or wear pretty, painted wooden clogs in the bathroom? (trademark Fatu! they sell like hot cakes)
wooden trestles and spreads to match! (these sell like hotcakes too!)
the artist is not above painting her own clothes as well πŸ™‚
corner of a table, and a painted trunk in the background...
freshly painted keychain hangers
big, all-accomodating trays πŸ™‚
everything on this shelf is for sale πŸ™‚ so let me know if you like anything.
wooden bowls and spoons, renovated πŸ™‚
an assortment of colourful keychains
and candlestick holders...
handmade bags, designed and stitched entirely by Fatu herself. I have lost count of the hundreds she has made and sold!

She loves glimpsing sights of people carrying the bags that she has made, in places she never dreamed she would. And since she does not keep a proper inventory, she herself has no clue of the sheer volume of work she has done, nor does she really care to dwell on it. I find that amazing about her.

So this is my sister Fatu, everybody. If you live in Karachi, do check her out. Drop me a note here if you would like to contact her……maybe I could connect you. Or look for her page on Facebook….it’s called ‘Jazzing with colours’ and ‘like’ it. Or if all else fails, just email her at crazy_hair@live.com.

She’ll love to sell you her stuff πŸ™‚

Fluttering a summer away…an art project and some memories.

The year was 2002, and Huz had some work in the Maldives. Yes, you heard me right. The Maldives. He had to be there for a month, and luckily the time coincided with summer holidays for Amu, so after working out the feasibility of the two of us going along and staying at a nearby resort island while Huz ferried back and forth to work in Male, it was decided that we would accompany him πŸ™‚

In retrospect, it was probably the most idyllic month of our lives, and I would give an arm and a leg to be there now, when I have so many more digital cameras, but really, at the time I couldn’t help wondering what Amu and I would DO all day to keep us entertained. How much snorkelling and swimming can one possibly do? How much can you read in a hammock? How do you keep a four year old occupied all day for weeks on an island without any forms of recreation besides the obvious ones? How many sand castles can you make? (we made one every day πŸ˜› )

These are questions (among many more) that I may answer in some future blog post, with pictorial illustrations. For now, I will have you, my dear readers, know that I took along with me my paintbrushes, watercolours, and some good Cansen paper. And a Nature book on butterflies.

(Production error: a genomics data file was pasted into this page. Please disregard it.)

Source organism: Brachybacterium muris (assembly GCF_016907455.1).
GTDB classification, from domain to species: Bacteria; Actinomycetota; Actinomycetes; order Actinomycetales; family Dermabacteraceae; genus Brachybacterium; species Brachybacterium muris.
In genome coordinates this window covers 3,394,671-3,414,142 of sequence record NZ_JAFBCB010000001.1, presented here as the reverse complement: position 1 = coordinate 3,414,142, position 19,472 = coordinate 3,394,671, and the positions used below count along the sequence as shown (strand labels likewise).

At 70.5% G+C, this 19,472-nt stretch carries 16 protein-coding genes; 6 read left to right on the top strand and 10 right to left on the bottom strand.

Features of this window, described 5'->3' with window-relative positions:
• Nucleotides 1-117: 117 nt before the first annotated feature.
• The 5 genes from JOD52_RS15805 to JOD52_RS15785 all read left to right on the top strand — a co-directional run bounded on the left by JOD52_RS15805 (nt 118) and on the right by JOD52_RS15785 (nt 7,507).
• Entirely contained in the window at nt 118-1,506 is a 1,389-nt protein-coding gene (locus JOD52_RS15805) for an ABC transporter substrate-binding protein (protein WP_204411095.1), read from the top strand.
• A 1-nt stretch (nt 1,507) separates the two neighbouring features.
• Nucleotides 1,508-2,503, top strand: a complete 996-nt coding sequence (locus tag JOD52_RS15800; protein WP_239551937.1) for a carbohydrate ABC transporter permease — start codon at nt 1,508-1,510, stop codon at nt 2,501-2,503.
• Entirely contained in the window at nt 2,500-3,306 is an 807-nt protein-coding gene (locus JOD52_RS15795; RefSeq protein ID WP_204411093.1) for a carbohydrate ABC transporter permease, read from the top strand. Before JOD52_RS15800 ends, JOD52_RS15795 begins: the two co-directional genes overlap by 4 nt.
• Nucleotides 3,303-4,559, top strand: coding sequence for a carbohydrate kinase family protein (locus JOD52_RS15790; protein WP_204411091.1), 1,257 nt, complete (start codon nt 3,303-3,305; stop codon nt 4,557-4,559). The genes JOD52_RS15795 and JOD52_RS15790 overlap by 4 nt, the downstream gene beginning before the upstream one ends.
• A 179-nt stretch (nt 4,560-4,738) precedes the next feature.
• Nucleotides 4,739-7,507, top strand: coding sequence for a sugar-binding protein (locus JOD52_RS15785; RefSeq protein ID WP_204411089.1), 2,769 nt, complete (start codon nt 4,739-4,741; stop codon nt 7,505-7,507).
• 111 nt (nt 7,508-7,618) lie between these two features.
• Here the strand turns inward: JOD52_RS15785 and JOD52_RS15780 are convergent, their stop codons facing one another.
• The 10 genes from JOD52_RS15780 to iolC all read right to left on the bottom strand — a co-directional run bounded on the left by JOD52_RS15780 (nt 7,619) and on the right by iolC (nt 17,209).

I love butterflies. They are the most mesmerising creatures (in my opinion) and I am blown away by the sheer variety of them. If one happens to flutter by, I will drop everything and watch it till it flutters away. It’s just one of those things you have to do. Watch butterflies, yeah.

I never liked the idea of real, dead butterflies framed and put on walls (no offense to anyone who does so, it just doesn’t appeal to me.) But I had an idea when I came across that book on butterflies in an old book store. Why not replicate them in watercolours?

So I decided to make that my summer project, and what better way to put your nose to the grindstone than to maroon yourself on a tiny Maldivian island?

Every day (after my post-breakfast nap) I sat down by the window in my beach bungalow, with all my paraphernalia laid out neatly. I would first sketch the butterfly, a painstaking process (when you’re feeling lazy in the summery torpor) because one half of the butterfly had to be an exact mirror image of the other half. Crazy concentration. Once the sketch was complete, I’d start mixing colours and painting.

When I look at my framed butterfly panels now, I associate them with that idyllic Maldivian summer of 2002. It brings back (slightly blurred) memories of white sand, dappled sunlight filtering in through the trees, turquoise waters and countless afternoons spent going for walks around Paradise island, sand castles, and yoga on the beach.

So I hope you enjoy looking at these today. I inscribed the scientific names of the butterflies underneath the watercolors because I love saying the names out loud and would have forgotten them otherwise…

To give you an idea of the size, these were all done on 5”x5” squares of white paper.

turquoise
bottle green
aquamarine
glass
dotty
brown
orange
yellow
watery

Can you guess which one I love the most? What would you do for fun/recreation on a month-long getaway in Paradise? πŸ™‚